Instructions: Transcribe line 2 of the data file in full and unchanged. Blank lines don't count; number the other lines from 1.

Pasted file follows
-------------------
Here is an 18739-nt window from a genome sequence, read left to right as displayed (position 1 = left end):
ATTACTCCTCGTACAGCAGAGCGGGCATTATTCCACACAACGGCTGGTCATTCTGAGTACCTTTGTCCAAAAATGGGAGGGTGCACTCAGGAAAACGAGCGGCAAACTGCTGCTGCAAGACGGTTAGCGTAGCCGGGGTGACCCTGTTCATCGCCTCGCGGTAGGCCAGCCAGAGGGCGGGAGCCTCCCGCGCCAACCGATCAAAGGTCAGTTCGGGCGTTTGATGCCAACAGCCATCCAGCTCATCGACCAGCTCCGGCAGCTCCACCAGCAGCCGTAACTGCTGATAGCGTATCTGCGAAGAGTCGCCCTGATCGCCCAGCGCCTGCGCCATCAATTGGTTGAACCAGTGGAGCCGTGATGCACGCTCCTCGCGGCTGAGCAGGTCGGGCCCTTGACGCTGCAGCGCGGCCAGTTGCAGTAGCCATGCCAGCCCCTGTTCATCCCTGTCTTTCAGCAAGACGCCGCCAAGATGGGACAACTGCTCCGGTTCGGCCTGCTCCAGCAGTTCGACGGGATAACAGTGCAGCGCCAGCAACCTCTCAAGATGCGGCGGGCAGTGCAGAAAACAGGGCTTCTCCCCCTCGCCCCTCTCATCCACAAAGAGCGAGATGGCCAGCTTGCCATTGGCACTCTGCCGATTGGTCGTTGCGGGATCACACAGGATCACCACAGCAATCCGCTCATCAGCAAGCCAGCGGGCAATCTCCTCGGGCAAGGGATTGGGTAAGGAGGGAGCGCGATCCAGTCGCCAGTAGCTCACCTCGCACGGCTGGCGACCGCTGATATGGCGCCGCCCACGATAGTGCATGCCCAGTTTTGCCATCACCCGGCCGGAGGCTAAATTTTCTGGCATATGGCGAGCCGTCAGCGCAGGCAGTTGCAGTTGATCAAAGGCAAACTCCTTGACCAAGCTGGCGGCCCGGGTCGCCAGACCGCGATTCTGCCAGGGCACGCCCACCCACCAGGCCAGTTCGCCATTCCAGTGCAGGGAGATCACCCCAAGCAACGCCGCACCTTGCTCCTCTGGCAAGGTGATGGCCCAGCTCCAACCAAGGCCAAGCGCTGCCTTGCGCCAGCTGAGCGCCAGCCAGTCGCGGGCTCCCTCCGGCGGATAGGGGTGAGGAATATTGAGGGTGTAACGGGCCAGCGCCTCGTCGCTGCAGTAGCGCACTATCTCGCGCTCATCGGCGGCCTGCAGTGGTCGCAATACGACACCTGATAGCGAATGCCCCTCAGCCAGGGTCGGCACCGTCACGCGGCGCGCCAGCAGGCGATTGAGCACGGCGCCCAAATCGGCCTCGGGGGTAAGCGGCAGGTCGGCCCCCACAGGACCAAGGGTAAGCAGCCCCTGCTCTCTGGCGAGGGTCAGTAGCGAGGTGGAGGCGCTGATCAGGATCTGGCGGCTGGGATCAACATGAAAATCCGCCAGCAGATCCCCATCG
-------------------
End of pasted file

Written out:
ATTACTCCTCGTACAGCAGAGCGGGCATTATTCCACACAACGGCTGGTCATTCTGAGTACCTTTGTCCAAAAATGGGAGGGTGCACTCAGGAAAACGAGCGGCAAACTGCTGCTGCAAGACGGTTAGCGTAGCCGGGGTGACCCTGTTCATCGCCTCGCGGTAGGCCAGCCAGAGGGCGGGAGCCTCCCGCGCCAACCGATCAAAGGTCAGTTCGGGCGTTTGATGCCAACAGCCATCCAGCTCATCGACCAGCTCCGGCAGCTCCACCAGCAGCCGTAACTGCTGATAGCGTATCTGCGAAGAGTCGCCCTGATCGCCCAGCGCCTGCGCCATCAATTGGTTGAACCAGTGGAGCCGTGATGCACGCTCCTCGCGGCTGAGCAGGTCGGGCCCTTGACGCTGCAGCGCGGCCAGTTGCAGTAGCCATGCCAGCCCCTGTTCATCCCTGTCTTTCAGCAAGACGCCGCCAAGATGGGACAACTGCTCCGGTTCGGCCTGCTCCAGCAGTTCGACGGGATAACAGTGCAGCGCCAGCAACCTCTCAAGATGCGGCGGGCAGTGCAGAAAACAGGGCTTCTCCCCCTCGCCCCTCTCATCCACAAAGAGCGAGATGGCCAGCTTGCCATTGGCACTCTGCCGATTGGTCGTTGCGGGATCACACAGGATCACCACAGCAATCCGCTCATCAGCAAGCCAGCGGGCAATCTCCTCGGGCAAGGGATTGGGTAAGGAGGGAGCGCGATCCAGTCGCCAGTAGCTCACCTCGCACGGCTGGCGACCGCTGATATGGCGCCGCCCACGATAGTGCATGCCCAGTTTTGCCATCACCCGGCCGGAGGCTAAATTTTCTGGCATATGGCGAGCCGTCAGCGCAGGCAGTTGCAGTTGATCAAAGGCAAACTCCTTGACCAAGCTGGCGGCCCGGGTCGCCAGACCGCGATTCTGCCAGGGCACGCCCACCCACCAGGCCAGTTCGCCATTCCAGTGCAGGGAGATCACCCCAAGCAACGCCGCACCTTGCTCCTCTGGCAAGGTGATGGCCCAGCTCCAACCAAGGCCAAGCGCTGCCTTGCGCCAGCTGAGCGCCAGCCAGTCGCGGGCTCCCTCCGGCGGATAGGGGTGAGGAATATTGAGGGTGTAACGGGCCAGCGCCTCGTCGCTGCAGTAGCGCACTATCTCGCGCTCATCGGCGGCCTGCAGTGGTCGCAATACGACACCTGATAGCGAATGCCCCTCAGCCAGGGTCGGCACCGTCACGCGGCGCGCCAGCAGGCGATTGAGCACGGCGCCCAAATCGGCCTCGGGGGTAAGCGGCAGGTCGGCCCCCACAGGACCAAGGGTAAGCAGCCCCTGCTCTCTGGCGAGGGTCAGTAGCGAGGTGGAGGCGCTGATCAGGATCTGGCGGCTGGGATCAACATGAAAATCCGCCAGCAGATCCCCATCG